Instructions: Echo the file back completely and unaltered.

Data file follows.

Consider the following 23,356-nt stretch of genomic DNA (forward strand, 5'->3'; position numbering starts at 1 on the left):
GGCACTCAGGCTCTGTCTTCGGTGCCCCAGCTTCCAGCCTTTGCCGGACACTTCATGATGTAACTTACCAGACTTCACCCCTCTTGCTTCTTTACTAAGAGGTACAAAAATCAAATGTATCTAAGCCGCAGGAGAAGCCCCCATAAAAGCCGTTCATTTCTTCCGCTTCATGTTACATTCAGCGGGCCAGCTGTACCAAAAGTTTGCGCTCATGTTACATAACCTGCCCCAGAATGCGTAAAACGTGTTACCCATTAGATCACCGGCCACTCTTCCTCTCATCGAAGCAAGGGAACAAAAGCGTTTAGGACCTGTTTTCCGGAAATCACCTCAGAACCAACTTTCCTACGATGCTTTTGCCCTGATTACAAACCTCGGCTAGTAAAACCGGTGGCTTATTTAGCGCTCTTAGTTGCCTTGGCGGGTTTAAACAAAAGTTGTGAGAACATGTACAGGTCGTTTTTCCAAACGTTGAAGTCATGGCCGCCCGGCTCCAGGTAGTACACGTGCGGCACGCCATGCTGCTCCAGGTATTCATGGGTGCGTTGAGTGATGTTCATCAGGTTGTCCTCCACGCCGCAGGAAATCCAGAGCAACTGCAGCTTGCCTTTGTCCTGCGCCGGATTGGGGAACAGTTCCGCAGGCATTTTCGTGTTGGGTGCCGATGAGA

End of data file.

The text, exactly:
Consider the following 23,356-nt stretch of genomic DNA (forward strand, 5'->3'; position numbering starts at 1 on the left):
GGCACTCAGGCTCTGTCTTCGGTGCCCCAGCTTCCAGCCTTTGCCGGACACTTCATGATGTAACTTACCAGACTTCACCCCTCTTGCTTCTTTACTAAGAGGTACAAAAATCAAATGTATCTAAGCCGCAGGAGAAGCCCCCATAAAAGCCGTTCATTTCTTCCGCTTCATGTTACATTCAGCGGGCCAGCTGTACCAAAAGTTTGCGCTCATGTTACATAACCTGCCCCAGAATGCGTAAAACGTGTTACCCATTAGATCACCGGCCACTCTTCCTCTCATCGAAGCAAGGGAACAAAAGCGTTTAGGACCTGTTTTCCGGAAATCACCTCAGAACCAACTTTCCTACGATGCTTTTGCCCTGATTACAAACCTCGGCTAGTAAAACCGGTGGCTTATTTAGCGCTCTTAGTTGCCTTGGCGGGTTTAAACAAAAGTTGTGAGAACATGTACAGGTCGTTTTTCCAAACGTTGAAGTCATGGCCGCCCGGCTCCAGGTAGTACACGTGCGGCACGCCATGCTGCTCCAGGTATTCATGGGTGCGTTGAGTGATGTTCATCAGGTTGTCCTCCACGCCGCAGGAAATCCAGAGCAACTGCAGCTTGCCTTTGTCCTGCGCCGGATTGGGGAACAGTTCCGCAGGCATTTTCGTGTTGGGTGCCGATGAGA